Ford will pay $10 million in penalties after it failed to adequately respond to consumer complaints.
It comes as the Federal Court declared, by consent, that the car company engaged in “unconscionable conduct” in the way it dealt with complaints about cars fitted with PowerShift transmissions (PST).
The consumer complaints relate to Fiesta, Focus and EcoSport vehicles fitted with PST between May 1, 2015 and February 29, 2016.
The complaints centred around the cars’ excessive clutch shudder, excessive noisiness from the transmission, delayed acceleration and excessive shuddering and jerking when accelerating.
“Ford’s $10 million penalty is one of the largest handed down under the Australian Consumer Law and reflects the seriousness of Ford’s conduct,” ACCC chairman Rod Sims said.
“Ford knew that its vehicles had three separate quality issues, but dealt with affected customers in a way which the Court has declared to be unconscionable.”
The ACCC says Ford communicated with its dealers about the quality issues on multiple occasions, but did not provide adequate information about the quality issues to the customers who complained to Ford about their vehicles.
“Despite knowing that shuddering was a symptom of the quality issues with the vehicles, Ford frequently told customers that shuddering was the result of the customer’s driving style,” Sims said.
“Ford knew that the symptoms of the quality issues with the vehicles were experienced intermittently, but required customers to demonstrate them on demand in the presence of a dealer in order for repairs to be undertaken.
“In most cases, Ford refused to provide a refund or no-cost replacement vehicle to consumers, even after vehicles had undergone multiple repairs that had not resolved consumers’ complaints.”
Ford will now establish a program to review customer requests for refunds or replacements for vehicles made between the 2015 to 2016 period.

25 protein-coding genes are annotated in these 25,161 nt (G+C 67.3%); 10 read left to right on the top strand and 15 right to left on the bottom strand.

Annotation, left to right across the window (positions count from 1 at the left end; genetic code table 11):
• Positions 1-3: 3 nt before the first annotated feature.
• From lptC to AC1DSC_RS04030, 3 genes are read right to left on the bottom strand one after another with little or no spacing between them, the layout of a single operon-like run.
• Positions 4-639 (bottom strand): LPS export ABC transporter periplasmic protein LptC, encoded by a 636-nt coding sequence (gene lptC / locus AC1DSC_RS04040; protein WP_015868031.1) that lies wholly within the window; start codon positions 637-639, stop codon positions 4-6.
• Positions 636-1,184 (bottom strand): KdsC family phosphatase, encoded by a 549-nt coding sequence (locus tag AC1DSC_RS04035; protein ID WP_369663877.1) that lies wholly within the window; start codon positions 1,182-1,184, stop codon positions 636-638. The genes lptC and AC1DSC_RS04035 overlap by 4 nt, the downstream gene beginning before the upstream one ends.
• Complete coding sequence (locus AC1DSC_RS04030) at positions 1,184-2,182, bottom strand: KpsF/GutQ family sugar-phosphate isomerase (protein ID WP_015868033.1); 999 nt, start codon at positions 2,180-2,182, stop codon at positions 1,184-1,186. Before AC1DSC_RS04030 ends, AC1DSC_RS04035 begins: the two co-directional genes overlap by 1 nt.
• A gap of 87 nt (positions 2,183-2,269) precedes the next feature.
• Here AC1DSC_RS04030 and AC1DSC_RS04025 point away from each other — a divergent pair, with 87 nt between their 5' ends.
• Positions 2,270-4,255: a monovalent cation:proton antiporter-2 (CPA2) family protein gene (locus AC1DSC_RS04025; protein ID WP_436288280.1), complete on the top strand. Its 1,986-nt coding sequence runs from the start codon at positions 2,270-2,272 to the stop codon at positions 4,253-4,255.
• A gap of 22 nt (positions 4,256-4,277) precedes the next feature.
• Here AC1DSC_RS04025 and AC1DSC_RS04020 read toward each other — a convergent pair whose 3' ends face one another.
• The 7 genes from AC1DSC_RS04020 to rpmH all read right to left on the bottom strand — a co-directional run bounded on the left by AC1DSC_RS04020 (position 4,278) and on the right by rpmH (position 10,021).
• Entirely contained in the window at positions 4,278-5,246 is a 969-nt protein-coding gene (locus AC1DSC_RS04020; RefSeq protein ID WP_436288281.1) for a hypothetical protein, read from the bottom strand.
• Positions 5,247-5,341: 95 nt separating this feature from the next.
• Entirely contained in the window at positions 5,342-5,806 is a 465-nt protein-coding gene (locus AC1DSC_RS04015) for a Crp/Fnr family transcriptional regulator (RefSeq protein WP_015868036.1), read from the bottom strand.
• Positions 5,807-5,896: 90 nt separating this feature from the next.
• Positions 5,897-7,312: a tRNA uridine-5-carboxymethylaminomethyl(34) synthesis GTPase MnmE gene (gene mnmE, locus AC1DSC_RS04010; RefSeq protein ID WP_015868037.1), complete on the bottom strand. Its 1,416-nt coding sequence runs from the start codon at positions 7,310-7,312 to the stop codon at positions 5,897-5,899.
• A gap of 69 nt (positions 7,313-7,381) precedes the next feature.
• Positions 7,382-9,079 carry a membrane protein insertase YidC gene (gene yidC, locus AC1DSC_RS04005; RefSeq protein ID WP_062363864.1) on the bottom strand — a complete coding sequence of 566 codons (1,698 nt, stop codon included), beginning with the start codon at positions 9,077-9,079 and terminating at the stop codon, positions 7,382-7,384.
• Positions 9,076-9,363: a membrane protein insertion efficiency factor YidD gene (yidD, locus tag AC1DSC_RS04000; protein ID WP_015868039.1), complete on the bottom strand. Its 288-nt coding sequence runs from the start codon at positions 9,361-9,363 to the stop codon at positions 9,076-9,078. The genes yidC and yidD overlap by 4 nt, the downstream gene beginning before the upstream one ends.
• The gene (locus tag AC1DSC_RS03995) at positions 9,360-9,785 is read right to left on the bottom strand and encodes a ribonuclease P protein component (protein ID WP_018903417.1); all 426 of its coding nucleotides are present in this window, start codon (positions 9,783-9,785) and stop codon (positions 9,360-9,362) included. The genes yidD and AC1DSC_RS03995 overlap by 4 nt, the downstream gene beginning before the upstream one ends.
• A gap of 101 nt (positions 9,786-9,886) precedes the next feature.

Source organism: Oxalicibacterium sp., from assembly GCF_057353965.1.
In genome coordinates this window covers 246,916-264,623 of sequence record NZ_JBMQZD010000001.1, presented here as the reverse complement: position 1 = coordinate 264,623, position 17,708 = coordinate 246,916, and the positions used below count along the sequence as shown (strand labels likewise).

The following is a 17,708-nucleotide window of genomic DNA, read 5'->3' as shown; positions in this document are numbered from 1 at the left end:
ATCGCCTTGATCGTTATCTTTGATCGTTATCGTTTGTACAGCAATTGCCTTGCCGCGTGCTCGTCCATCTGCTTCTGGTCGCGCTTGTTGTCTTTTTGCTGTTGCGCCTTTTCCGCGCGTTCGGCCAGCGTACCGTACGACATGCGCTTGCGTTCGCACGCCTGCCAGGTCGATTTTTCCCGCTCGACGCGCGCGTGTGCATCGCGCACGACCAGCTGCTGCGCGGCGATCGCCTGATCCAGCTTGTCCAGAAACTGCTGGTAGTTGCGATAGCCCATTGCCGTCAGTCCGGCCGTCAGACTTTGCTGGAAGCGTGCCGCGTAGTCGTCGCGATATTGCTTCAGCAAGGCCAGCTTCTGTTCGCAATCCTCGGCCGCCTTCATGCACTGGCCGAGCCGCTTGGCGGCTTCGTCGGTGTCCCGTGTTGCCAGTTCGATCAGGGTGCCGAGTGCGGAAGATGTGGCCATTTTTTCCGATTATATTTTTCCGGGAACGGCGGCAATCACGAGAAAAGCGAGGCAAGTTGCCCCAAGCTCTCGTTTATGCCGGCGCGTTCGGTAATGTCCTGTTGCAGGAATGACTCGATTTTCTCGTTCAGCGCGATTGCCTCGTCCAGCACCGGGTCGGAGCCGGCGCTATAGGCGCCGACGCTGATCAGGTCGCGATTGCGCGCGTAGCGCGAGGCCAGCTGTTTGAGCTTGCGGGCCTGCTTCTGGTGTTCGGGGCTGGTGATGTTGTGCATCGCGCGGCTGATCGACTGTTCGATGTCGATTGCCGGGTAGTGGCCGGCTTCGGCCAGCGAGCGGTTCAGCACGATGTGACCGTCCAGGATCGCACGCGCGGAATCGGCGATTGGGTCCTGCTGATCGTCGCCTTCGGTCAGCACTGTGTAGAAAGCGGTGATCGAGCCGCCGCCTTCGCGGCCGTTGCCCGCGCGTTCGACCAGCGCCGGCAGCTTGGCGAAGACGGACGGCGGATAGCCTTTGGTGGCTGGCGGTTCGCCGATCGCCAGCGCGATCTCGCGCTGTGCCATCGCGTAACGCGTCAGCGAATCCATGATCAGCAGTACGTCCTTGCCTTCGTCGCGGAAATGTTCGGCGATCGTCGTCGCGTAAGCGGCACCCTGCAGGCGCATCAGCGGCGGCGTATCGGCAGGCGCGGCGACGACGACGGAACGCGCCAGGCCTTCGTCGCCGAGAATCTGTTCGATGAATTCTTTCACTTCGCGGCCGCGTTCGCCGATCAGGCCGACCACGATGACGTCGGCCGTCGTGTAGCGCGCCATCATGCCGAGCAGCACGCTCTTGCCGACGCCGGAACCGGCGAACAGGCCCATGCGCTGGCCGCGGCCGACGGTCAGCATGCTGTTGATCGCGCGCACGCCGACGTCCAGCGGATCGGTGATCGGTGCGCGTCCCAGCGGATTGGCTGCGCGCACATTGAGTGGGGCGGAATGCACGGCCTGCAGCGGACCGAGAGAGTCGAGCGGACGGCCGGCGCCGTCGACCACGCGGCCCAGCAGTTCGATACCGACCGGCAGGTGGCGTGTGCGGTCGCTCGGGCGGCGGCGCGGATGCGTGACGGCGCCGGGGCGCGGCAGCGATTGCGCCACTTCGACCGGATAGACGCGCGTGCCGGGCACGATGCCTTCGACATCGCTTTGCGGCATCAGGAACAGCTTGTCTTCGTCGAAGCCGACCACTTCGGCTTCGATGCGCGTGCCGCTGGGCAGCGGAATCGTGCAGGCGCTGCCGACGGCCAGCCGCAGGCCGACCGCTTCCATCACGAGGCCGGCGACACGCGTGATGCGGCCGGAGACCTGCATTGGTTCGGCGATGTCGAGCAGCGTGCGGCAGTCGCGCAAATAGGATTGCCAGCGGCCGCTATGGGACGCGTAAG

At least 2,000 affected consumers can apply for an independent arbiter to assess their complaints.
“The Court’s decision is a reminder that businesses must have systems in place to properly review consumer claims for refunds or replacements. New car retailing is an enforcement and compliance priority for the ACCC, and we will take action against manufacturers that we believe have breached the Australian Consumer Law.”
Graeme Whickman, President and CEO Ford Motor Company, Australia again reiterated today that the company took too long to address the complaints, and apologised to customers.
“As we said from the outset of this action – we took too long to identify the issues and we acknowledge that PowerShift customers did not have complaints handled appropriately between May 2015 and February 2016.
“We were overwhelmed with the volume of complaints and, while it was not intended, over a ten-month period our processes were inadequate and information provided was either inaccurate or incomplete. We let our customers down and for that we are sorry.
“This process has identified the challenges our customers faced and the lack of appropriate processes to effectively handle these.”
He added: “We are committed to making right with these customers.”
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